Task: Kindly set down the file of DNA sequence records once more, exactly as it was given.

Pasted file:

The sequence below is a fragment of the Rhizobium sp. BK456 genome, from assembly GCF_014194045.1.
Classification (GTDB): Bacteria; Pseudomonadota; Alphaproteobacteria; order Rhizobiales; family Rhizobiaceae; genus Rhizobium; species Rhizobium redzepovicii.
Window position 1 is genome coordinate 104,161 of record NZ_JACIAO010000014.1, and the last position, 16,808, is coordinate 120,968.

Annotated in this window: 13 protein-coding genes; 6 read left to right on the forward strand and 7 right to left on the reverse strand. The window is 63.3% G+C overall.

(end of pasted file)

The sequence below is a fragment of the Rhizobium sp. BK456 genome, from assembly GCF_014194045.1.
Classification (GTDB): Bacteria; Pseudomonadota; Alphaproteobacteria; order Rhizobiales; family Rhizobiaceae; genus Rhizobium; species Rhizobium redzepovicii.
Window position 1 is genome coordinate 104,161 of record NZ_JACIAO010000014.1, and the last position, 16,808, is coordinate 120,968.

Annotated in this window: 13 protein-coding genes; 6 read left to right on the forward strand and 7 right to left on the reverse strand. The window is 63.3% G+C overall.